Tyara De Jesus Response to “The Rhetorical Situation” by Lloyd Bitzer
In “The Rhetorical Situation” by Lloyd F. Bitzer, he starts off by describing to us circumstances that we are able to recognize, such as “ethical, dangerous, or embarrassing”. In putting these labels we give no space to characterize rhetorical situations. Bitzer says “ What characteristics, then, are implied when one refers to ‘the rhetorical situation’ – the context in which speakers or writers create rhetorical discourse”. In saying this he’s making a claim we give a rhetorical situation, a meaning with too simplicity. A rhetorical situation goes deeper than it just being rhetorical. “Rhetorical situations exhibit structures which are simple or complex, and more or less organized” (Bitzer 11). In reality what is a rhetorical situation? How can something simple but also complex, or more or less organized? Rhetorical discourse is described as “comes into existence in response to situation, in the same sense that an answer comes into existence in response to a question..” (Bitzer 5). Rhetorical is the outcome to an event. According to Bitzer exigence, audience and constraints are what make a rhetorical situation. Exigence is an issue, in which Bitzer describes as imperfect, audience is who the author or writer is trying to reach and constraints is what persuades the audience.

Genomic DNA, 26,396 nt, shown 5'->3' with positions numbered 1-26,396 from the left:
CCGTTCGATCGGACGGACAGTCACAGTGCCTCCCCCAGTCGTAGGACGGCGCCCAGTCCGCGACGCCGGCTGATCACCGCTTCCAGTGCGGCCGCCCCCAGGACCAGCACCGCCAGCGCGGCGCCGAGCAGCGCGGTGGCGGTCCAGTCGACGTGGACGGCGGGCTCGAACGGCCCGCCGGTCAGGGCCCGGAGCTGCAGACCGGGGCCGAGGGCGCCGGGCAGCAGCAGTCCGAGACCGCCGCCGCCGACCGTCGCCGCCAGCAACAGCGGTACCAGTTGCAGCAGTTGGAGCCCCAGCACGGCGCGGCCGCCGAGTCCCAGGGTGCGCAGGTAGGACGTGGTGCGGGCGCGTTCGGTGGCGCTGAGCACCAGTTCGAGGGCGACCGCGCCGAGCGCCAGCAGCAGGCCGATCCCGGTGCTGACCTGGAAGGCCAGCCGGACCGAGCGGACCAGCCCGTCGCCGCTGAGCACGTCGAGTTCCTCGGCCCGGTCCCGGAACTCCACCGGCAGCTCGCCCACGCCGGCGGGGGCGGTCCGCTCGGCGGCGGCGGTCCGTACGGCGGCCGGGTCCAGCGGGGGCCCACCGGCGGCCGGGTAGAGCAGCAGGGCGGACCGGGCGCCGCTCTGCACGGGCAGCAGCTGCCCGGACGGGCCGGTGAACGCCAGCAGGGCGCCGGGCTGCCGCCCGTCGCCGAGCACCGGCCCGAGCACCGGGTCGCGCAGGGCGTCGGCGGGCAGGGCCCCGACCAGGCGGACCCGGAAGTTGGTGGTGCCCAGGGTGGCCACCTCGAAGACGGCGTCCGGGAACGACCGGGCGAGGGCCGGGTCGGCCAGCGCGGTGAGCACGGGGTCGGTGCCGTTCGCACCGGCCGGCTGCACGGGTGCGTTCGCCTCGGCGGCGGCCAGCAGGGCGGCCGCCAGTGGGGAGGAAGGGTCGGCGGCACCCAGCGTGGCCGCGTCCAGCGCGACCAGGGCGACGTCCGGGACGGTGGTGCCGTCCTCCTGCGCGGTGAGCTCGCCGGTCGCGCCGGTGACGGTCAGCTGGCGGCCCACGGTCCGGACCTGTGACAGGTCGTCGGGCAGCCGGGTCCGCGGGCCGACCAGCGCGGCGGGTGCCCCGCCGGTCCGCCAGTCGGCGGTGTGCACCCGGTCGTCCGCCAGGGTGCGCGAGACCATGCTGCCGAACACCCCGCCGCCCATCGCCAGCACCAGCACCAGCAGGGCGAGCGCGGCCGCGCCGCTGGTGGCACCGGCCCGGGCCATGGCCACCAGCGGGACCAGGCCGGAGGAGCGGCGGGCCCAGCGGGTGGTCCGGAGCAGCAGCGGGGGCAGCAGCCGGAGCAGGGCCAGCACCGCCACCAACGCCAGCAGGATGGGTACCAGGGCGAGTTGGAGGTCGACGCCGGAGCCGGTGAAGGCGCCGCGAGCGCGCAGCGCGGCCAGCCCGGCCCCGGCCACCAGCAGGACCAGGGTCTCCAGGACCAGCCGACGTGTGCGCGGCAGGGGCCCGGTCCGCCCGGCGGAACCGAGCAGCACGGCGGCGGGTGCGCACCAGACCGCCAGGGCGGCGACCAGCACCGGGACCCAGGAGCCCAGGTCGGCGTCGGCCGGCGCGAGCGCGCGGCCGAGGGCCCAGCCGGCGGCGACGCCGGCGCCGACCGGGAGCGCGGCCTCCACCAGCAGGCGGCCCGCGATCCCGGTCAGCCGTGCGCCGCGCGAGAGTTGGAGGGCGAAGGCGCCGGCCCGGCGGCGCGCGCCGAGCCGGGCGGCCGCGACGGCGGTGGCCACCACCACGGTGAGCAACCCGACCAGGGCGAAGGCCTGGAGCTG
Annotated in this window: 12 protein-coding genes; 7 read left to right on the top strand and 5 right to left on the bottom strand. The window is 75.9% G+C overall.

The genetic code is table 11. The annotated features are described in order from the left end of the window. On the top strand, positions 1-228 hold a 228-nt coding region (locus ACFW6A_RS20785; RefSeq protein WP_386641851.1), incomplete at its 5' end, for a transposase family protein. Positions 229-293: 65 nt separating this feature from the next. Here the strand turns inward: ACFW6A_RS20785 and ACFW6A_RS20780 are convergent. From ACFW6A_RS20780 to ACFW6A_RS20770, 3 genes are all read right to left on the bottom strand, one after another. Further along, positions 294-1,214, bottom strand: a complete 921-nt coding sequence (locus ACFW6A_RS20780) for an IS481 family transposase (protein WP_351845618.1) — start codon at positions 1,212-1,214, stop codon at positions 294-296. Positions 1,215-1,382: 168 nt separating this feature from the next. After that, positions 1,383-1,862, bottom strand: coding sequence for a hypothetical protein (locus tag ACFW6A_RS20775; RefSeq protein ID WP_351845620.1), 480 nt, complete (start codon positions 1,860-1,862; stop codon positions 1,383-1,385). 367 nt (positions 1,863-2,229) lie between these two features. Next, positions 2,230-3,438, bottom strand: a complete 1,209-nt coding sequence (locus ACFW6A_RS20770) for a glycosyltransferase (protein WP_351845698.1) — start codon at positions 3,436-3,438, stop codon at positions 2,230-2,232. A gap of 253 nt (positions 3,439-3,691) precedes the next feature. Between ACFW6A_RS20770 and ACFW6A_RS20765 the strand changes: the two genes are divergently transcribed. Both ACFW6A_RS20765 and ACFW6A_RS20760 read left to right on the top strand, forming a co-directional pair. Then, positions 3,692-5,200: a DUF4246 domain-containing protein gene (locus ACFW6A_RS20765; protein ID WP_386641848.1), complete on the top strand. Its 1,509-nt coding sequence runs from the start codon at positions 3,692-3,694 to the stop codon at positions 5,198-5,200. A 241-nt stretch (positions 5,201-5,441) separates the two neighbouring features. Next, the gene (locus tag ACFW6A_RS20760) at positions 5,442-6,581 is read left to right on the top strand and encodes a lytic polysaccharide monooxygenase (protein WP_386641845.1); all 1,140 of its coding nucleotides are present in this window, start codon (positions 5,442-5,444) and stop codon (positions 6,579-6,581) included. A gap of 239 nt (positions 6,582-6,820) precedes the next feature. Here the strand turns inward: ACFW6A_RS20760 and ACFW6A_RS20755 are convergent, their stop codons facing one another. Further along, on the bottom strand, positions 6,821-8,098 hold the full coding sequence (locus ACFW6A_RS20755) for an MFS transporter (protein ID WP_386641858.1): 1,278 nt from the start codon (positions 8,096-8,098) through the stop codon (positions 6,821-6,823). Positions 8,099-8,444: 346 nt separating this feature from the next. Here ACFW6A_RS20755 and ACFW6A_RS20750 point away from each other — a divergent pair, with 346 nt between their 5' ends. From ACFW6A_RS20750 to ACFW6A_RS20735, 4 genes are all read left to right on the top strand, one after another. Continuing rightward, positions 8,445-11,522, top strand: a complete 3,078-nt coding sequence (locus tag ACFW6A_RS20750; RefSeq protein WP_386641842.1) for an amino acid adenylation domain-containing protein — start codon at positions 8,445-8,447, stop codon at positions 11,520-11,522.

Bitzer writes “It is true, of course, that scientists and poets present their works to audiences, but their audiences are not necessarily rhetorical” (page 8). How can their audiences not be rhetorical? If a poet writes about an issue or a scientists shares research, and has an audience to reach out to, and a goal of persuasion, how is it not rhetorical? Bitzer adds all these meanings to rhetorical situation, but how can we label things as rhetorical and not rhetorical if they can be both simple and complex?